May 11, 2020

Minister boosts conservation gains from palm oil moratorium

JAKARTA ( - Indonesian Environment and Forestry Minister Siti Nurbaya has identified almost 1.5 million hectares of potential high conservation value (HCV) areas - greater than twenty times the size of Singapore - situated in more than 345 palm oil concessions with a total area of nearly 3.6 million hectares.

“This is the initial figure from the results of the first stage of identification. Of course, the areas to be set aside from palm oil concessions for conservation purposes will continue to expand,” Minister Nurbaya affirmed in a written communication with (May 8). 

According to the minister, of the total potential HCV areas identified in this early stage, more than one million hectares were located in the provinces of Papua and West Papua.

“Other sections lie in palm oil concessions in Sumatra where they serve as habitats for Sumatran orangutans, tigers and elephants, while the parts in Indonesian Borneo are inhabited by Bornean orangutans,” she explained.

“I have already reported the results of the first stage to the President. This forms part of the follow-up to his order for a moratorium on palm oil expansion that was signed in September 2018,” she added.

As previously reported by (Feb 25), the minister stated that we all need to be fair in looking at the evidence on the ground which shows that significant expanses of conservation gain areas, rich in biodiversity, remain in many palm oil concessions.

Below are photos depicting the forested areas which still dominate a palm oil concession in Central Kalimantan’s Sebangau landscape. This area is inhabited by Bornean orangutans and represents part of the conservation gains from palm oil concessions.

The minister reaffirmed that she continues to work to boost conservation gains from palm oil concessions, including forestry concessions, amid ongoing complexities.

Options for conservation gains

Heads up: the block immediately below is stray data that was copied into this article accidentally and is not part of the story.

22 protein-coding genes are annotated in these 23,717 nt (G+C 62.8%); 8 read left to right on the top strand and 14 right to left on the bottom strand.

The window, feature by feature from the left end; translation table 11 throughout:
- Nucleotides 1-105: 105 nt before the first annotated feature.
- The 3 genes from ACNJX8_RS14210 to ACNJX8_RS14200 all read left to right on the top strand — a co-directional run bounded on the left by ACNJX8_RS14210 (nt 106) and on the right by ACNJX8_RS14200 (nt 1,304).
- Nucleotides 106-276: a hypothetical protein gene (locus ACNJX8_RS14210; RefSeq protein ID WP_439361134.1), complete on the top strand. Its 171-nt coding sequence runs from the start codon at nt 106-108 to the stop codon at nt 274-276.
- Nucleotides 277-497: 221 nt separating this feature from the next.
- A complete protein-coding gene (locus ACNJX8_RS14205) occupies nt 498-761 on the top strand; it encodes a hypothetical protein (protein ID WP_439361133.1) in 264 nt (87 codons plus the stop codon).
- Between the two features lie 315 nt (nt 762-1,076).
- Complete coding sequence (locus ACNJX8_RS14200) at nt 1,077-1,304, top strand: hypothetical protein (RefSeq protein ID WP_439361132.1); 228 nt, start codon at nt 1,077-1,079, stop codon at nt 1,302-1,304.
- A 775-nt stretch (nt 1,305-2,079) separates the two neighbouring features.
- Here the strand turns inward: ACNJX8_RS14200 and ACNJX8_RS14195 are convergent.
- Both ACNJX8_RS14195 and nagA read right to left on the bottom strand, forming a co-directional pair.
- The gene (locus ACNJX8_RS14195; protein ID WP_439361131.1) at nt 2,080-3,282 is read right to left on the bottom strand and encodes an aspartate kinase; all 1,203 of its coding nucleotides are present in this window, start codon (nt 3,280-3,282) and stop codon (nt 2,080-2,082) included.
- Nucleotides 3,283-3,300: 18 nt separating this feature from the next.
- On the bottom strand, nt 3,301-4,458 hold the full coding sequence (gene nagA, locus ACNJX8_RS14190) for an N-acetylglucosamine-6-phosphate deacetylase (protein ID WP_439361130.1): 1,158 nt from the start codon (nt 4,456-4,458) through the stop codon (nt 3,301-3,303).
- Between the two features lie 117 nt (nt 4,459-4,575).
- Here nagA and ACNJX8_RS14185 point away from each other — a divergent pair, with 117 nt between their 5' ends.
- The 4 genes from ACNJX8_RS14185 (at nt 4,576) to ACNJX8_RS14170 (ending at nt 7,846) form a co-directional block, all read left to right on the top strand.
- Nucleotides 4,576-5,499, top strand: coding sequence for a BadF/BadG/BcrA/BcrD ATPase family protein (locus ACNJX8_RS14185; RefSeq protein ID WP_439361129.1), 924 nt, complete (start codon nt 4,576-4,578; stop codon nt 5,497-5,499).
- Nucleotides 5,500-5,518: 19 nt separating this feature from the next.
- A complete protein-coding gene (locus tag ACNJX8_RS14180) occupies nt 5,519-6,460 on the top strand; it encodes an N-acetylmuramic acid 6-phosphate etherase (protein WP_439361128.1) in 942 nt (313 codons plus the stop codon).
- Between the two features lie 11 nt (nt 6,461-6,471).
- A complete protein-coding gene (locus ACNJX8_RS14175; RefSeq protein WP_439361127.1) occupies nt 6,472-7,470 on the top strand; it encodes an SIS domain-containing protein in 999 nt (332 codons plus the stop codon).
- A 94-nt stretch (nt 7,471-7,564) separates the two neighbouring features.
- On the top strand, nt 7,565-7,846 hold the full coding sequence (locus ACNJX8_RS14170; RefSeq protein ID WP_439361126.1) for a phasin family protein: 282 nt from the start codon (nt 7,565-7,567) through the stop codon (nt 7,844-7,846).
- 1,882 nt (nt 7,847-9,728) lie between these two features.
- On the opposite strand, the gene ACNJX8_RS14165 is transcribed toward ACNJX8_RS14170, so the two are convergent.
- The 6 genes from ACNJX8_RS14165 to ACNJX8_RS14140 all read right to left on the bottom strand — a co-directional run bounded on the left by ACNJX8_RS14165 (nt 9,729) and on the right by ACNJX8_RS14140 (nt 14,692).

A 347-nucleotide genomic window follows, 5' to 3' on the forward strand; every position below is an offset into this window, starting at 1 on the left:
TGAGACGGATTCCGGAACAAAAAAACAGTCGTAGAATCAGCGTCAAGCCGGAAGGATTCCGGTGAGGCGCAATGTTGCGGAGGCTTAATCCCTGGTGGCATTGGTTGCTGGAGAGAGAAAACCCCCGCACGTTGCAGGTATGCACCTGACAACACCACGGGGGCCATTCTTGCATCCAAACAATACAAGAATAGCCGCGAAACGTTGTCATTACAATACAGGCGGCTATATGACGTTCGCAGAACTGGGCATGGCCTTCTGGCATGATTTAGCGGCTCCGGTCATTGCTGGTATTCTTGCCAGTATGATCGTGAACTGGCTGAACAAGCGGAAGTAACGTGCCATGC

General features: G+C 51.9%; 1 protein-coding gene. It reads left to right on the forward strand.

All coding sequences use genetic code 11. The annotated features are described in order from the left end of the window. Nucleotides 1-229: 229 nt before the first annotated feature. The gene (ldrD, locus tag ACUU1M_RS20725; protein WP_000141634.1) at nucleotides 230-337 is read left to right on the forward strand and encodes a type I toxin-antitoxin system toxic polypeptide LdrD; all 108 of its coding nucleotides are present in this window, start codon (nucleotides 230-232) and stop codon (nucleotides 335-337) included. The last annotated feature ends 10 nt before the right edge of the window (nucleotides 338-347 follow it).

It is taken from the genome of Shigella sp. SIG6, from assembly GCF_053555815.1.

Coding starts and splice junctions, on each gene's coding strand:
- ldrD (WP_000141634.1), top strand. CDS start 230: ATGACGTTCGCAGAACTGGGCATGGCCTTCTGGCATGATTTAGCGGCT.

Minister Nurbaya pointed out that the government is still giving the option to palm oil companies whose concessions lie in potential HCV areas, including those that still have good forest cover, of continuing to manage these areas as part of the landscape of their palm oil plantations.

“Palm oil companies have an obligation to manage the HCV or forested areas (HCS) in their concessions as part of the mosaic of their adjacent concession areas or within key wildlife corridors,” she explained.

However, she continued, in the event that a palm oil company experiences difficulty managing these areas, the company can partner with the government, including possible engagement with relevant stakeholders as needed on the ground level.

“If a palm oil concession is still dominated by intact forest within a certain landscape, then the government will consider attempting to take it back to be developed into a conservation forest. This is only one of the legal options, among other things,” the minister asserted. 

The minister said that the government has also opened an option, especially for NDPE palm oil companies, whereby the carbon trade mechanism can be utilized as part of their business schemes for the HCV or HCS areas they manage in their concessions.

“Furthermore, palm oil companies retaining areas of good forest cover in certain expanses, which act as important corridors to particular landscapes, are being urged by the government not to convert them into palm oil plantations, an incentive for which is government support for a carbon business scheme,” she elaborated.

She also gave an update on the progress of the legally-based carbon pricing arrangement which has now reached its final stage and will later be signed by the President, adding "I'm aiming for this to be completed soon in spite of the COVID-19 situation."

Minister Nurbaya reiterated that the measured efforts to implement the moratorium on palm oil expansion, as ordered by the President, are being undertaken gradually, including dealing with illegal palm oil plantations in state forest areas, a legacy of the previous government.